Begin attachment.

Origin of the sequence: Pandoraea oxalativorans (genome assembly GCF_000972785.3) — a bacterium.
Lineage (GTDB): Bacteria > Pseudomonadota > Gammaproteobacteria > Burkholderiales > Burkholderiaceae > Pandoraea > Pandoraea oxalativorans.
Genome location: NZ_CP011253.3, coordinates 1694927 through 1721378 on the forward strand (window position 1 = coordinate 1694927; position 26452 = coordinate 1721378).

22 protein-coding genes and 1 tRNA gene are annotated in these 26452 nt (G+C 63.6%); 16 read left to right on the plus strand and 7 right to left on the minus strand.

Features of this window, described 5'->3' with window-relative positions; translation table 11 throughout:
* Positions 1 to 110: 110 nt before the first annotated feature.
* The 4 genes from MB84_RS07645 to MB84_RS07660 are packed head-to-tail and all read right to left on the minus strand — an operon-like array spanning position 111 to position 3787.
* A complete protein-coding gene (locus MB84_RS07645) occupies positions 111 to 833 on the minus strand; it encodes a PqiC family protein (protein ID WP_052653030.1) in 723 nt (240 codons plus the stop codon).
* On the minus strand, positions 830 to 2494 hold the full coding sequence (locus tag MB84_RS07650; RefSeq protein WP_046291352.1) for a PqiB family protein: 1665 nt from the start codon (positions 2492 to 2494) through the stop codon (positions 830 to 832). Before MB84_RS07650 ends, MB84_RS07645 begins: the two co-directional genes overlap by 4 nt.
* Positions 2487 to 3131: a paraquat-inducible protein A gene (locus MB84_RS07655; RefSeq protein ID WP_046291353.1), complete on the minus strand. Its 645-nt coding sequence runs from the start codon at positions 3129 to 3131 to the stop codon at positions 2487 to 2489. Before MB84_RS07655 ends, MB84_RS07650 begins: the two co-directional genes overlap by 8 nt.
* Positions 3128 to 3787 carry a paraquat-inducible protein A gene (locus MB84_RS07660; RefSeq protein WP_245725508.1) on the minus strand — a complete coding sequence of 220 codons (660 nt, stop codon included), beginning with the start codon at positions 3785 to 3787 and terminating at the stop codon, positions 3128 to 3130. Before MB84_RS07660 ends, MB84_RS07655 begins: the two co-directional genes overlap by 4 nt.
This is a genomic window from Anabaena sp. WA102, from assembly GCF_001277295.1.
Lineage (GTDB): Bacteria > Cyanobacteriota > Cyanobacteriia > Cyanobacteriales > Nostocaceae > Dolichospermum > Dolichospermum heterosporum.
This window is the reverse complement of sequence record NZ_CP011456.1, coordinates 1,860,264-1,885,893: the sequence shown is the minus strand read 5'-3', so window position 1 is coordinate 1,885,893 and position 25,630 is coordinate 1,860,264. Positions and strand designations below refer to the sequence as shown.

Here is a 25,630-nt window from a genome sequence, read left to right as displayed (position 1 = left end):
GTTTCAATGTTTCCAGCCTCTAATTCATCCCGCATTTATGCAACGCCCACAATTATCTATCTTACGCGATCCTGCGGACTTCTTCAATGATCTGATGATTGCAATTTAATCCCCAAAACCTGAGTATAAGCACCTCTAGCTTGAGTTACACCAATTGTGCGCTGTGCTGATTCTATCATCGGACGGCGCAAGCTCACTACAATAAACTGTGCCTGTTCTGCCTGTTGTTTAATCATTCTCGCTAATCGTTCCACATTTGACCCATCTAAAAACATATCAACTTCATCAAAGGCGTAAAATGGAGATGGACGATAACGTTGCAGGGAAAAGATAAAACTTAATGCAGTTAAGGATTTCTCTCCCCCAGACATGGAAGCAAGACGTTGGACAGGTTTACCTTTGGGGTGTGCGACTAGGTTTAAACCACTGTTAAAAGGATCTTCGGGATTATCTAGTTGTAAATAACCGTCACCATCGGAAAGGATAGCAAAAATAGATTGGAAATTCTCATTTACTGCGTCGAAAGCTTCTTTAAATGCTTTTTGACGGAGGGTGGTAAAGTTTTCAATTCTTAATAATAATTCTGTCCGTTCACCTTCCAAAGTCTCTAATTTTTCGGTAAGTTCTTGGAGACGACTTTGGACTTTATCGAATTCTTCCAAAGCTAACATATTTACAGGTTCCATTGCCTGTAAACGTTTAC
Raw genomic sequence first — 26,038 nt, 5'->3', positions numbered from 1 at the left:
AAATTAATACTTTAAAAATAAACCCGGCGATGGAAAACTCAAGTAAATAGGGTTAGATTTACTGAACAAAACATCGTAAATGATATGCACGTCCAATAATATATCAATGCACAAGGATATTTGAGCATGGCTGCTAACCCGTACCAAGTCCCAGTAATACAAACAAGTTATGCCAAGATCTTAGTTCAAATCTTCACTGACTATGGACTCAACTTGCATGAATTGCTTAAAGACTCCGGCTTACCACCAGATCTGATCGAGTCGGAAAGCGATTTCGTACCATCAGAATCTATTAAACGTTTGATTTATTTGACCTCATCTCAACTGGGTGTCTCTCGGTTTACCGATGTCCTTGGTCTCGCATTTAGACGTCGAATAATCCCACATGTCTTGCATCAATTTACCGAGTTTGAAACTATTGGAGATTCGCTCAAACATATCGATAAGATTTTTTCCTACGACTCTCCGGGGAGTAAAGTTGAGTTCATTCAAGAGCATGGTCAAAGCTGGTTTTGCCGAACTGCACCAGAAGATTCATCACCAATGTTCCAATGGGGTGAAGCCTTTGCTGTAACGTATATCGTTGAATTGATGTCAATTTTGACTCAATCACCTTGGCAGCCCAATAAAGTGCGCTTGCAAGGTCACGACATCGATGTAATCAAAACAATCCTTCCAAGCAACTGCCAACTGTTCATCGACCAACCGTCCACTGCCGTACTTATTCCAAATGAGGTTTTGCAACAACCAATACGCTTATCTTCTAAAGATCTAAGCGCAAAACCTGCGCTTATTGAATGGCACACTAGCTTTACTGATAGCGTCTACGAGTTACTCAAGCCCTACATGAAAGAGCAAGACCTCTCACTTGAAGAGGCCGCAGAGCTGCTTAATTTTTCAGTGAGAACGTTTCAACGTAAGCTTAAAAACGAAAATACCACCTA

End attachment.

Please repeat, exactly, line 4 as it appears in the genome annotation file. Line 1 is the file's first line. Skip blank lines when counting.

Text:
22 protein-coding genes and 1 tRNA gene are annotated in these 26452 nt (G+C 63.6%); 16 read left to right on the plus strand and 7 right to left on the minus strand.